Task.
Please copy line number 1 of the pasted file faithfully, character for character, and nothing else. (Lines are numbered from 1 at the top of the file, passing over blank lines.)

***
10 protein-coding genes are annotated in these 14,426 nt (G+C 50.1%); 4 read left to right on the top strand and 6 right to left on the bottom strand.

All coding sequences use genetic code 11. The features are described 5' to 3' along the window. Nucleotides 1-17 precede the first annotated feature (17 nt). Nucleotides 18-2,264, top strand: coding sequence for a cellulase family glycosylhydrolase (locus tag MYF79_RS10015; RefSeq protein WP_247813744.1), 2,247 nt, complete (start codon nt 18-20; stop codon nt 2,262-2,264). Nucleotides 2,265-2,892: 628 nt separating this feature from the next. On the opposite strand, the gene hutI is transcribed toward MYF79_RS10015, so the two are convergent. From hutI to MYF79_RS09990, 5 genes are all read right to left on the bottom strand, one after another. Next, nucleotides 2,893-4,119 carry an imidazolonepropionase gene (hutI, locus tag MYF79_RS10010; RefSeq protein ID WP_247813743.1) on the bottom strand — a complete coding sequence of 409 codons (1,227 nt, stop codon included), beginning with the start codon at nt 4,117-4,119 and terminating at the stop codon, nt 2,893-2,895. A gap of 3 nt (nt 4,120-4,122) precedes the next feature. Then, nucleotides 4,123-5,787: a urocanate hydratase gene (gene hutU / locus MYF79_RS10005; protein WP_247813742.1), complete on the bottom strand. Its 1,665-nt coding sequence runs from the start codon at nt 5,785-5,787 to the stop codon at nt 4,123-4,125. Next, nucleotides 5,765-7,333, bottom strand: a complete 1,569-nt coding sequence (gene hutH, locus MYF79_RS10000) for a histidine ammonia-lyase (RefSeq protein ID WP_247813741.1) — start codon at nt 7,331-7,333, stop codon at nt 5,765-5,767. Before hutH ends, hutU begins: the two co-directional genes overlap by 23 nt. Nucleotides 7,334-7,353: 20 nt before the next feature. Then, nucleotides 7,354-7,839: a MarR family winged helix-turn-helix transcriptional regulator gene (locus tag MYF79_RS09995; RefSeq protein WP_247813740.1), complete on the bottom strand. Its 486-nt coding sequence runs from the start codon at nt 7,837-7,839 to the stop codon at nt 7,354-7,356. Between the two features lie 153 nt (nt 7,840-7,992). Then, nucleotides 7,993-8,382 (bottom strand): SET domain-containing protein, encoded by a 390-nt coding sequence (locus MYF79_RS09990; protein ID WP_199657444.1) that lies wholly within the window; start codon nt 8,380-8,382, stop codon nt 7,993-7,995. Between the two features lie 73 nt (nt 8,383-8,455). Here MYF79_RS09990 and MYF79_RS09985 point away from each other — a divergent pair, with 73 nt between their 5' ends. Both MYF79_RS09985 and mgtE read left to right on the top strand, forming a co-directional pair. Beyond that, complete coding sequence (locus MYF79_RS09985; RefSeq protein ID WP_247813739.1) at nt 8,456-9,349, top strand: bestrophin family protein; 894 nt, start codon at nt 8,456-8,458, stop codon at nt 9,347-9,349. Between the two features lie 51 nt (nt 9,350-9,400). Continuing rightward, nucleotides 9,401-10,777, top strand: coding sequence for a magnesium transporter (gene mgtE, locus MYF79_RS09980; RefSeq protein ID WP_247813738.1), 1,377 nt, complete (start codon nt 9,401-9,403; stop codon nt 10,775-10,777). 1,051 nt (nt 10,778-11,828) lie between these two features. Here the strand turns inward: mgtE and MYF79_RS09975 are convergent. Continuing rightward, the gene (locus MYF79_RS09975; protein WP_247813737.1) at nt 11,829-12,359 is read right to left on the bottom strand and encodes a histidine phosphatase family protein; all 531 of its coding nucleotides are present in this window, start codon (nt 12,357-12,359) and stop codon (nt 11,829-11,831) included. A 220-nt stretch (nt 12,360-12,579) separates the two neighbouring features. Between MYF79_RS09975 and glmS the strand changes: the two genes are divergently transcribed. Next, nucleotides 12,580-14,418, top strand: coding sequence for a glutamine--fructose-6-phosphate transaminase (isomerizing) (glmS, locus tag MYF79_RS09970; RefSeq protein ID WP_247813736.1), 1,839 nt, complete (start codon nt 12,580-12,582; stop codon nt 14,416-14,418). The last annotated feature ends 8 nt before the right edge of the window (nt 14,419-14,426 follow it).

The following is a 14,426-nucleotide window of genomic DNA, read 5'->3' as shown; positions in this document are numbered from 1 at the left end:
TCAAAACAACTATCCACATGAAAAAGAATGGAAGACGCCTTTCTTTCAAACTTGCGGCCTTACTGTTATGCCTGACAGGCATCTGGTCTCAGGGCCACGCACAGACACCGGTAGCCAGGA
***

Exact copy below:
10 protein-coding genes are annotated in these 14,426 nt (G+C 50.1%); 4 read left to right on the top strand and 6 right to left on the bottom strand.